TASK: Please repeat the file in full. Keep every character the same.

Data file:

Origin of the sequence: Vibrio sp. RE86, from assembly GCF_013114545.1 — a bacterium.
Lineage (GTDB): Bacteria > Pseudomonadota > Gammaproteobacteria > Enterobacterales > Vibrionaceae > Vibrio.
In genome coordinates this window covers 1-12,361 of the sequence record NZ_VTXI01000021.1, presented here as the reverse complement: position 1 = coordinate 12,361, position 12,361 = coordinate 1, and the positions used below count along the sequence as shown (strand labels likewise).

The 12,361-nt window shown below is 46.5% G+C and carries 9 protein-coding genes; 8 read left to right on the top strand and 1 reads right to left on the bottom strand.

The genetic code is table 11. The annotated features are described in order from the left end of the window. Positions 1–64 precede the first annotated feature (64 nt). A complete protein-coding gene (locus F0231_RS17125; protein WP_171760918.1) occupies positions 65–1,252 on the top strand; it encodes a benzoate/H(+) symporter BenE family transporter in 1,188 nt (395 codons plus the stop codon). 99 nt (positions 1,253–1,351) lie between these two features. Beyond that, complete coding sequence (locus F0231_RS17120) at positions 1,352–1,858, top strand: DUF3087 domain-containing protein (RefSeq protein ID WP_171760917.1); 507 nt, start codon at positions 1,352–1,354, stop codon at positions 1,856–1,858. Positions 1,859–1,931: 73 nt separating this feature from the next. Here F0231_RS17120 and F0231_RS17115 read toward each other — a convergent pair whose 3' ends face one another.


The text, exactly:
Origin of the sequence: Vibrio sp. RE86, from assembly GCF_013114545.1 — a bacterium.
Lineage (GTDB): Bacteria > Pseudomonadota > Gammaproteobacteria > Enterobacterales > Vibrionaceae > Vibrio.
In genome coordinates this window covers 1-12,361 of the sequence record NZ_VTXI01000021.1, presented here as the reverse complement: position 1 = coordinate 12,361, position 12,361 = coordinate 1, and the positions used below count along the sequence as shown (strand labels likewise).

The 12,361-nt window shown below is 46.5% G+C and carries 9 protein-coding genes; 8 read left to right on the top strand and 1 reads right to left on the bottom strand.

The genetic code is table 11. The annotated features are described in order from the left end of the window. Positions 1–64 precede the first annotated feature (64 nt). A complete protein-coding gene (locus F0231_RS17125; protein WP_171760918.1) occupies positions 65–1,252 on the top strand; it encodes a benzoate/H(+) symporter BenE family transporter in 1,188 nt (395 codons plus the stop codon). 99 nt (positions 1,253–1,351) lie between these two features. Beyond that, complete coding sequence (locus F0231_RS17120) at positions 1,352–1,858, top strand: DUF3087 domain-containing protein (RefSeq protein ID WP_171760917.1); 507 nt, start codon at positions 1,352–1,354, stop codon at positions 1,856–1,858. Positions 1,859–1,931: 73 nt separating this feature from the next. Here F0231_RS17120 and F0231_RS17115 read toward each other — a convergent pair whose 3' ends face one another.